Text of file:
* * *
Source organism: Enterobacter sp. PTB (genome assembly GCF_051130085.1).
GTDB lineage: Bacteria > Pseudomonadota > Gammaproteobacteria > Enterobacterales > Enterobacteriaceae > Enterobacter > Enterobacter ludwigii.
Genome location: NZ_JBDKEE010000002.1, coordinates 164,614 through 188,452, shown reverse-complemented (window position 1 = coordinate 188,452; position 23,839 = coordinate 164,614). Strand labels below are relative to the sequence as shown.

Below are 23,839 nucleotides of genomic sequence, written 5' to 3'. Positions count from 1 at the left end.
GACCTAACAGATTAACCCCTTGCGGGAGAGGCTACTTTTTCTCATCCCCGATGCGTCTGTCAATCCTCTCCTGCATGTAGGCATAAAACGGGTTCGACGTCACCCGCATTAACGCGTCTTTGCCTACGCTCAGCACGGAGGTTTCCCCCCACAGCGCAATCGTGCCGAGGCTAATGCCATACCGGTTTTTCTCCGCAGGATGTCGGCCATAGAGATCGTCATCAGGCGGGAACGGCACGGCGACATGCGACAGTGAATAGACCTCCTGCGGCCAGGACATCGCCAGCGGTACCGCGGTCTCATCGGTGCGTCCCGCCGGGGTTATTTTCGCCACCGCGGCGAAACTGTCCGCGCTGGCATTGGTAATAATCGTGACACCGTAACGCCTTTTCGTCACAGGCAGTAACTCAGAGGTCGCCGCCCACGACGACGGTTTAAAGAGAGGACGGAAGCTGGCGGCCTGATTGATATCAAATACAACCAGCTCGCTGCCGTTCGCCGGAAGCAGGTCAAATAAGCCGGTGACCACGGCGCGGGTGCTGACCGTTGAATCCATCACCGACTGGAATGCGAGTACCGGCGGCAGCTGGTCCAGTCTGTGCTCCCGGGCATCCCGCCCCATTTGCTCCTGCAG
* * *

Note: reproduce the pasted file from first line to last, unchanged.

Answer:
Source organism: Enterobacter sp. PTB (genome assembly GCF_051130085.1).
GTDB lineage: Bacteria > Pseudomonadota > Gammaproteobacteria > Enterobacterales > Enterobacteriaceae > Enterobacter > Enterobacter ludwigii.
Genome location: NZ_JBDKEE010000002.1, coordinates 164,614 through 188,452, shown reverse-complemented (window position 1 = coordinate 188,452; position 23,839 = coordinate 164,614). Strand labels below are relative to the sequence as shown.

Below are 23,839 nucleotides of genomic sequence, written 5' to 3'. Positions count from 1 at the left end.
GACCTAACAGATTAACCCCTTGCGGGAGAGGCTACTTTTTCTCATCCCCGATGCGTCTGTCAATCCTCTCCTGCATGTAGGCATAAAACGGGTTCGACGTCACCCGCATTAACGCGTCTTTGCCTACGCTCAGCACGGAGGTTTCCCCCCACAGCGCAATCGTGCCGAGGCTAATGCCATACCGGTTTTTCTCCGCAGGATGTCGGCCATAGAGATCGTCATCAGGCGGGAACGGCACGGCGACATGCGACAGTGAATAGACCTCCTGCGGCCAGGACATCGCCAGCGGTACCGCGGTCTCATCGGTGCGTCCCGCCGGGGTTATTTTCGCCACCGCGGCGAAACTGTCCGCGCTGGCATTGGTAATAATCGTGACACCGTAACGCCTTTTCGTCACAGGCAGTAACTCAGAGGTCGCCGCCCACGACGACGGTTTAAAGAGAGGACGGAAGCTGGCGGCCTGATTGATATCAAATACAACCAGCTCGCTGCCGTTCGCCGGAAGCAGGTCAAATAAGCCGGTGACCACGGCGCGGGTGCTGACCGTTGAATCCATCACCGACTGGAATGCGAGTACCGGCGGCAGCTGGTCCAGTCTGTGCTCCCGGGCATCCCGCCCCATTTGCTCCTGCAG